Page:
YAY to beans and rice. I’m sending your link to my college kid.
    Now, we should both just step away from the computer.
    lt

    • 9 jami April 20, 2009 at 11:42 pm

      hey linda, one of these days, very soon, I’m going to post the from-scratch version of this recipe, so that between your fresh small town ingredients, and a few big-city ones with long shelf life, you’ll be able to make this any time you want. and then foncy will be able to eat it too!

  6. 10 Kelly April 11, 2009 at 4:59 pm

    I love this recipe and I love this story! Puerto Rican rice and beans will always remind me of you and of winter. It must have been winter time when I first ate this dish.

    Your Grandma and my Grandma could have been best friends. My Grandma, called Tommy, grew up in Southern New Mexico during the 1930s, but she always claimed that the Great Depression never had much of an affect on the folks in Monticello because they were already poor! She used to buy all of the dented and label-less cans at the grocery store. We had a huge stockpile of canned food in the pantry but still, every time we went to the store she would make tracks to the discount shelf. She never knew about a code on the bottom of the can so for us it was always hit or miss with the mystery can contents. We mostly used a ‘shake method’. My Grandma could identify everything from black olives to creamed corn just by shaking the can!

    • 11 jami April 21, 2009 at 12:20 am

      your grandma and *I* could have been best friends! we would have been fighting each other for the contents of the dinged-up dollar basket at the co-op. did I mention that the delicious pears I served you in last week’s salad were from the verysame scratch-and-dent basket?

      I forgot to say in my story that my grandmother employed the shake test too. shaking was the first level of triage – then she’d move onto the fancy decoding!

  7. 12 Kathy April 20, 2009 at 11:44 pm

    Despite Jami’s efforts to cure me of “bean favoritism”, I still maintain that gandules are the only bean…so meaty and nutty and just plain yummy. Don’t settle for anything less in this dish.

  8. 13 kdodgebrown April 21, 2009 at 12:45 am

    The first time Jami made this for me was about 11 years ago when I was operating under the embarrassing and youthfully naive idea that because I had traveled the world a fair amount in my 20s, that I had “pretty much tasted all the tastes that there are (yes, I meant in the world)”. It was probably the same day of that ridiculous comment when Jami first made me the now infamous Puertorican Beans and Rice to which I humbly exclaimed “Uuumm, Yummm, Uummm, Wow, Yummm…this is like nothing Ive ever had before”. Of course, that was just the beginning and while I obviously don’t claim to have “tasted everything” anymore, I am still surprised and delighted every time I eat this dish. These beans make an impact and you may be surprised to find, as I was, that there is a bean that can blow your world view.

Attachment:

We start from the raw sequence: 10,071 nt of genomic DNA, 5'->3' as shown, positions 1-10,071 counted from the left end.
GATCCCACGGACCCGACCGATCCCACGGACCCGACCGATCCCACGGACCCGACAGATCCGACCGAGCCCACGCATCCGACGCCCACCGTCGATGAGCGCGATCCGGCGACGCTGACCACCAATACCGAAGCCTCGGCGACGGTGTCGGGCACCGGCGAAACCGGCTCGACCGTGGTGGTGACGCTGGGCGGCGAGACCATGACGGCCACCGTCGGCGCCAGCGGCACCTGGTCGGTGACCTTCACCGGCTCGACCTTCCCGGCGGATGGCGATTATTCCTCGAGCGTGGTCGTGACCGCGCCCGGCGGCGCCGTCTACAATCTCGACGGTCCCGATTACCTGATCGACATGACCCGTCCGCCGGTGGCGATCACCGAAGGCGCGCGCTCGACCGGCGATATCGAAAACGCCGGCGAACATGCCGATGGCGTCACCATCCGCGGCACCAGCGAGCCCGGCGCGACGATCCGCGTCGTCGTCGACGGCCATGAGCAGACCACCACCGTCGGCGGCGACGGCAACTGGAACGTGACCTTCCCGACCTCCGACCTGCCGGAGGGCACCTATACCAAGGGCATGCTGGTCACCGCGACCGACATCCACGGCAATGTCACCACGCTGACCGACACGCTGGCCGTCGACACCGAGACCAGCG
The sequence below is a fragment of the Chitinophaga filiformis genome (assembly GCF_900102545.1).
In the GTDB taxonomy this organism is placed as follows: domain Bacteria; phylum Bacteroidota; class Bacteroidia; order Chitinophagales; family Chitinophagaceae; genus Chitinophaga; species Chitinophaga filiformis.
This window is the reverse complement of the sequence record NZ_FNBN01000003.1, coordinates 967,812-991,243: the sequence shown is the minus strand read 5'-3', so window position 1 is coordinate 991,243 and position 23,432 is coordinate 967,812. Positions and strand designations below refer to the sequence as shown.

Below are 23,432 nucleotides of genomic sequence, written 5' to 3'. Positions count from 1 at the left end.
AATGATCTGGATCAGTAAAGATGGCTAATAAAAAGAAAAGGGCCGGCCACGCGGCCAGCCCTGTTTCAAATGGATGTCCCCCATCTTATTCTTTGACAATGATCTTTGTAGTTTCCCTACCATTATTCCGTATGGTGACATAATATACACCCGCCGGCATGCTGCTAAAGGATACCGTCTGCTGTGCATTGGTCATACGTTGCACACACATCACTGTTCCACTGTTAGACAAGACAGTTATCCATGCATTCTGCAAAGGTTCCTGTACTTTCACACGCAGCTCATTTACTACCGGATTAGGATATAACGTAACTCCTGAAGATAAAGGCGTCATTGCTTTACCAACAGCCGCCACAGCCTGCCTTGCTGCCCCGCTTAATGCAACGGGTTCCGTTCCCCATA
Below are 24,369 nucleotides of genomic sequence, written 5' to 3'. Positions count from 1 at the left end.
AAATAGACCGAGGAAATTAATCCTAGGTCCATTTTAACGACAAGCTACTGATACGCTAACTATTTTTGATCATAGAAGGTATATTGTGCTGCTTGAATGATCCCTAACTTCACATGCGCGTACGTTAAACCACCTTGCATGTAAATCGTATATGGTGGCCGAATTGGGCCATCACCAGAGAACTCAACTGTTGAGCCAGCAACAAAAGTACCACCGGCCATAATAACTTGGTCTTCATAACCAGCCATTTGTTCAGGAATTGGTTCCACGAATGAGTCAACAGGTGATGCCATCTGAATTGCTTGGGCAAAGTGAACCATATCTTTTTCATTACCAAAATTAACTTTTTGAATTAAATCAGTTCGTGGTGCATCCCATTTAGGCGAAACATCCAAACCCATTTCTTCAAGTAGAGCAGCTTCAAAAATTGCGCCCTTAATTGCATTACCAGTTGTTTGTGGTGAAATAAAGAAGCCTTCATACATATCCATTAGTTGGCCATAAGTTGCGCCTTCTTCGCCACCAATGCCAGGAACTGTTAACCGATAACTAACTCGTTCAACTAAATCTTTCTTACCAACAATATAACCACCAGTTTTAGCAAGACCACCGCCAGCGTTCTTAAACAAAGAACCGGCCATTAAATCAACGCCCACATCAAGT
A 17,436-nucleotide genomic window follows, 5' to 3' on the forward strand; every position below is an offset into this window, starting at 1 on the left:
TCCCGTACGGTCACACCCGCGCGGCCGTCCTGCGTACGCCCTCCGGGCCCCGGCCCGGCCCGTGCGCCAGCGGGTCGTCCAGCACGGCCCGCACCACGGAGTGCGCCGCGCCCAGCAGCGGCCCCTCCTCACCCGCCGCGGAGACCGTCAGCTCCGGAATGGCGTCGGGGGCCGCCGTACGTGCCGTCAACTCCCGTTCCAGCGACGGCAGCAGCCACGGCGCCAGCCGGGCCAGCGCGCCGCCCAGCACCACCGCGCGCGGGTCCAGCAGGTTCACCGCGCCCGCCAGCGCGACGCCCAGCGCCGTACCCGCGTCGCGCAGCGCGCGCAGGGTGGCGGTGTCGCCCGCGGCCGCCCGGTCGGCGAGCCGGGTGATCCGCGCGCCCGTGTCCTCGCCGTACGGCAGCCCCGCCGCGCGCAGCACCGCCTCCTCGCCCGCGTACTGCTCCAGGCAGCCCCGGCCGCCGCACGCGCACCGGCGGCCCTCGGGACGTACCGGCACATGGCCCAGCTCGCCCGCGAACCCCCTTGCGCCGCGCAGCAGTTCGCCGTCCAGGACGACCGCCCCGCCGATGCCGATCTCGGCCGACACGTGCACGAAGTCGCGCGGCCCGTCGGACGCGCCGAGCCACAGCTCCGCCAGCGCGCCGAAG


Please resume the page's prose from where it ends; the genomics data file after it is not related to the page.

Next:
9. 14 Aunt Cathy December 12, 2009 at 6:57 pm

    Jami

    I love the story,which I know is true… I could just see Grandma’s face light up and say out loud in her quiet loud voice, how proud she was of you… Her quiet loud voice in the show ~~

    I have a story, true but just wasn’t as much fun, without Grandma, my Mom.
    I’ve been clipping coupons, had 14, and was in line at the store. The grocery store clerks used to hate to see Grandma and me coming (as Cherif named us, the coupon ladies). We would always hold up the line with our coupons, it never failed.

    Well, here I am in line and as this inexperienced young man clerk was moving my groceries. I in my loud voice as I was taught, would say 2 for 1, or 1.00 off… Remember, I had 14 coupons…the line was long, and I felt great that I had saved all that money on coupons. BUT my echo wasn’t there. When you went with Grandma, both of us would call out the items and with out realizing it, drive the b-gees out of the clerk…

    One coupon, when I was with Grandma, the clerk had to call the manager. He said just give them the money!!!!!!!!!!!!!!!! It was a 1.00 coupon…I miss that…

    Love, Aunt Cathy


  1. 1 waste not want not « lesbo-kitchen Trackback on November 24, 2009 at 6:37 pm